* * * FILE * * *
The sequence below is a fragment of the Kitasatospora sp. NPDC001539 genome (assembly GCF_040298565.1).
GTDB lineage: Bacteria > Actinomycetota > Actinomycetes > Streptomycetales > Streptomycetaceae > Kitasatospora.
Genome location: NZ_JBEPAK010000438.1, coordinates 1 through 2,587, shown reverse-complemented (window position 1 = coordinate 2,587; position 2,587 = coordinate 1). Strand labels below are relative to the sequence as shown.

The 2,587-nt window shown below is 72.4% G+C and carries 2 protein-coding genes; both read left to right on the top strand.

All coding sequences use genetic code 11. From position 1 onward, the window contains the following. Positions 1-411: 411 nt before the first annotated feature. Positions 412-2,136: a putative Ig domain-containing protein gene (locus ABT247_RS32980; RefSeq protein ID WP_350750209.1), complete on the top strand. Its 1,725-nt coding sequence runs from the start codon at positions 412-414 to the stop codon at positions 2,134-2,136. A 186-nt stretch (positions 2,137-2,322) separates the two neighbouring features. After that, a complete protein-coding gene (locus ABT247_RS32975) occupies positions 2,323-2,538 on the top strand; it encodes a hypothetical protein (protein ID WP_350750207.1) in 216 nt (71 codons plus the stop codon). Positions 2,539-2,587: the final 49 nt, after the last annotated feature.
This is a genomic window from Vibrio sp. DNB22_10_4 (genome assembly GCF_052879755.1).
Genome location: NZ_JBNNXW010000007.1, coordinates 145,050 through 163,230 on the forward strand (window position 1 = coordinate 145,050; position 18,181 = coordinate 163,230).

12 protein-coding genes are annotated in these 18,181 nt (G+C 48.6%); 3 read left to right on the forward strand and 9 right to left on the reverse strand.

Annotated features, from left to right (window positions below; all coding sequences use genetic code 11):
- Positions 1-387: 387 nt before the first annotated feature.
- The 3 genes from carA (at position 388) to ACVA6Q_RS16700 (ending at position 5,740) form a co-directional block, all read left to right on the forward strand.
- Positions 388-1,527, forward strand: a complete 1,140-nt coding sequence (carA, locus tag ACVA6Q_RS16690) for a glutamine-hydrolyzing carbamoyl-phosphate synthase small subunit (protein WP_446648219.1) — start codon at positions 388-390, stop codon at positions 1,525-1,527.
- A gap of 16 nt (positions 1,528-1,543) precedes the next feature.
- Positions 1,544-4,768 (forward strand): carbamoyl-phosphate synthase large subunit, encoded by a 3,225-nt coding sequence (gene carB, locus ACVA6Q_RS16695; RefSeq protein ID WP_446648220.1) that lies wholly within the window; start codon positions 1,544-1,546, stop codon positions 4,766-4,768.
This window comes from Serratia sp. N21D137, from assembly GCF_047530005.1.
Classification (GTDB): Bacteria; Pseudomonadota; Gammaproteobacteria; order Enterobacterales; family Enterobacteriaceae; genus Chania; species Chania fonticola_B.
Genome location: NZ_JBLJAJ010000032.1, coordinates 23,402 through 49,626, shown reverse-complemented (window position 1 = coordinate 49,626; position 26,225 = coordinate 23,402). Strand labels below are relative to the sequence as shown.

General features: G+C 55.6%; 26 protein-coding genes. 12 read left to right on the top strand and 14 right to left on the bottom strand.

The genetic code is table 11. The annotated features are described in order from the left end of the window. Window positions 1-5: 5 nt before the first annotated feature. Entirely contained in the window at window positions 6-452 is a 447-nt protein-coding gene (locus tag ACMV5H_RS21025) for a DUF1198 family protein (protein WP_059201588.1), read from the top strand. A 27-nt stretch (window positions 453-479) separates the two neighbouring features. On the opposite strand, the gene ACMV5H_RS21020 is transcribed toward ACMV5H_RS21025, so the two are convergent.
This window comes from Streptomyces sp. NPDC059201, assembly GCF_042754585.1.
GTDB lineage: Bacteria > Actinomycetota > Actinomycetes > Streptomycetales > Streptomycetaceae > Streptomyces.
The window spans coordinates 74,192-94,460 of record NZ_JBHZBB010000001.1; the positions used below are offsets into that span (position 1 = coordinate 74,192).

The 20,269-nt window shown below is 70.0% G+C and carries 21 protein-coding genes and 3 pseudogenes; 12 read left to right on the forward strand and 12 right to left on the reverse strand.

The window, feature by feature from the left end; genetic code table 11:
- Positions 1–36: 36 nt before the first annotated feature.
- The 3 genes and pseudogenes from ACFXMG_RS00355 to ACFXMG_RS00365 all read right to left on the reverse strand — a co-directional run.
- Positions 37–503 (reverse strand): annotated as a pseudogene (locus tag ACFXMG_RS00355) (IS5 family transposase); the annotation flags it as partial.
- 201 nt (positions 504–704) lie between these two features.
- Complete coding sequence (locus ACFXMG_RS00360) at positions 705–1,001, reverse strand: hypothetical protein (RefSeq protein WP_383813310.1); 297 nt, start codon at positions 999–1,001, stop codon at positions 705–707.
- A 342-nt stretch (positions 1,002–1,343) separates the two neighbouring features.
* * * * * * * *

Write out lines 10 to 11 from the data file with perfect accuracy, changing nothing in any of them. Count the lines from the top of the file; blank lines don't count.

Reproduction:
- Positions 1-387: 387 nt before the first annotated feature.
- The 3 genes from carA (at position 388) to ACVA6Q_RS16700 (ending at position 5,740) form a co-directional block, all read left to right on the forward strand.